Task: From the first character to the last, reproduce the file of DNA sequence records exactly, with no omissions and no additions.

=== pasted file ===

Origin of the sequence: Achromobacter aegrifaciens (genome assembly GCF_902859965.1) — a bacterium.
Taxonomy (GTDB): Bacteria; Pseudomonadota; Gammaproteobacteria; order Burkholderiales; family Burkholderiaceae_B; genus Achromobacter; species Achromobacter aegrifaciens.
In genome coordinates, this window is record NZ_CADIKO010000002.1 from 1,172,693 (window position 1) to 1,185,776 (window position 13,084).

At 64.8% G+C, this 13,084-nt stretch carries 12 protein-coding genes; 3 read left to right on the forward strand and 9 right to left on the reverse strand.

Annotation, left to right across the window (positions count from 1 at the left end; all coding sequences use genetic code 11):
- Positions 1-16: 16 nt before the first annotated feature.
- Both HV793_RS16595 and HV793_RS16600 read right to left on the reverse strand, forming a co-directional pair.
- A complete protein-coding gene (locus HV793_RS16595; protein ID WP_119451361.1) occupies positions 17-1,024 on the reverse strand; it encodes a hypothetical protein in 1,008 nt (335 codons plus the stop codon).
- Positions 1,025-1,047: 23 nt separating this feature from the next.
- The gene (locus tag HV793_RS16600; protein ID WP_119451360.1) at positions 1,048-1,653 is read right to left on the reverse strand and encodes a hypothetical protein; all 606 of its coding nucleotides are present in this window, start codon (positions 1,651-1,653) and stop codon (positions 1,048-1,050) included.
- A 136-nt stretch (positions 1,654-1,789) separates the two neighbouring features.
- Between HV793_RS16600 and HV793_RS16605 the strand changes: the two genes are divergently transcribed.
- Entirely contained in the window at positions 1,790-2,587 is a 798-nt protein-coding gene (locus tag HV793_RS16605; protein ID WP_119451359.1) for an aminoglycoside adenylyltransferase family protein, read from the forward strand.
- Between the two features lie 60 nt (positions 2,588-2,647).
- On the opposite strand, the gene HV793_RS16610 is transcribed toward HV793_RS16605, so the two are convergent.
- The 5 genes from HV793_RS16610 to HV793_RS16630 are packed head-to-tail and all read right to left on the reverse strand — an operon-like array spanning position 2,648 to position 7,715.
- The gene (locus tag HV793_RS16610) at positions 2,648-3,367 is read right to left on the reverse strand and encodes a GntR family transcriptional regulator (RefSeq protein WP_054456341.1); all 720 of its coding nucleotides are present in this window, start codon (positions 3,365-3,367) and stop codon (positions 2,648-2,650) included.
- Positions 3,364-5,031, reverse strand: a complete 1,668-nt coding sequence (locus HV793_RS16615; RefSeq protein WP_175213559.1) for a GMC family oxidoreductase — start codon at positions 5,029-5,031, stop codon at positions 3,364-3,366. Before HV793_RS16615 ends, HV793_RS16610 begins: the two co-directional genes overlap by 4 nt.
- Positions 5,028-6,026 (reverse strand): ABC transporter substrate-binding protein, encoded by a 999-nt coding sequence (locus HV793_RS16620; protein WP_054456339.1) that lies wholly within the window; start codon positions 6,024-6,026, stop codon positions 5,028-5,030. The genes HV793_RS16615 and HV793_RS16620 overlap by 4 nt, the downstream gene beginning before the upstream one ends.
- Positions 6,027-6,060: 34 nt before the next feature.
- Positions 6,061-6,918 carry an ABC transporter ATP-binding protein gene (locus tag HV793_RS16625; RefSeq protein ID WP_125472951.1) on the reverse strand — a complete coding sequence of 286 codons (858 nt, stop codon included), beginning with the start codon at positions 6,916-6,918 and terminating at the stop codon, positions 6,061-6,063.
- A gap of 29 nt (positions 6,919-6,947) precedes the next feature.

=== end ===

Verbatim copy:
Origin of the sequence: Achromobacter aegrifaciens (genome assembly GCF_902859965.1) — a bacterium.
Taxonomy (GTDB): Bacteria; Pseudomonadota; Gammaproteobacteria; order Burkholderiales; family Burkholderiaceae_B; genus Achromobacter; species Achromobacter aegrifaciens.
In genome coordinates, this window is record NZ_CADIKO010000002.1 from 1,172,693 (window position 1) to 1,185,776 (window position 13,084).

At 64.8% G+C, this 13,084-nt stretch carries 12 protein-coding genes; 3 read left to right on the forward strand and 9 right to left on the reverse strand.

Annotation, left to right across the window (positions count from 1 at the left end; all coding sequences use genetic code 11):
- Positions 1-16: 16 nt before the first annotated feature.
- Both HV793_RS16595 and HV793_RS16600 read right to left on the reverse strand, forming a co-directional pair.
- A complete protein-coding gene (locus HV793_RS16595; protein ID WP_119451361.1) occupies positions 17-1,024 on the reverse strand; it encodes a hypothetical protein in 1,008 nt (335 codons plus the stop codon).
- Positions 1,025-1,047: 23 nt separating this feature from the next.
- The gene (locus tag HV793_RS16600; protein ID WP_119451360.1) at positions 1,048-1,653 is read right to left on the reverse strand and encodes a hypothetical protein; all 606 of its coding nucleotides are present in this window, start codon (positions 1,651-1,653) and stop codon (positions 1,048-1,050) included.
- A 136-nt stretch (positions 1,654-1,789) separates the two neighbouring features.
- Between HV793_RS16600 and HV793_RS16605 the strand changes: the two genes are divergently transcribed.
- Entirely contained in the window at positions 1,790-2,587 is a 798-nt protein-coding gene (locus tag HV793_RS16605; protein ID WP_119451359.1) for an aminoglycoside adenylyltransferase family protein, read from the forward strand.
- Between the two features lie 60 nt (positions 2,588-2,647).
- On the opposite strand, the gene HV793_RS16610 is transcribed toward HV793_RS16605, so the two are convergent.
- The 5 genes from HV793_RS16610 to HV793_RS16630 are packed head-to-tail and all read right to left on the reverse strand — an operon-like array spanning position 2,648 to position 7,715.
- The gene (locus tag HV793_RS16610) at positions 2,648-3,367 is read right to left on the reverse strand and encodes a GntR family transcriptional regulator (RefSeq protein WP_054456341.1); all 720 of its coding nucleotides are present in this window, start codon (positions 3,365-3,367) and stop codon (positions 2,648-2,650) included.
- Positions 3,364-5,031, reverse strand: a complete 1,668-nt coding sequence (locus HV793_RS16615; RefSeq protein WP_175213559.1) for a GMC family oxidoreductase — start codon at positions 5,029-5,031, stop codon at positions 3,364-3,366. Before HV793_RS16615 ends, HV793_RS16610 begins: the two co-directional genes overlap by 4 nt.
- Positions 5,028-6,026 (reverse strand): ABC transporter substrate-binding protein, encoded by a 999-nt coding sequence (locus HV793_RS16620; protein WP_054456339.1) that lies wholly within the window; start codon positions 6,024-6,026, stop codon positions 5,028-5,030. The genes HV793_RS16615 and HV793_RS16620 overlap by 4 nt, the downstream gene beginning before the upstream one ends.
- Positions 6,027-6,060: 34 nt before the next feature.
- Positions 6,061-6,918 carry an ABC transporter ATP-binding protein gene (locus tag HV793_RS16625; RefSeq protein ID WP_125472951.1) on the reverse strand — a complete coding sequence of 286 codons (858 nt, stop codon included), beginning with the start codon at positions 6,916-6,918 and terminating at the stop codon, positions 6,061-6,063.
- A gap of 29 nt (positions 6,919-6,947) precedes the next feature.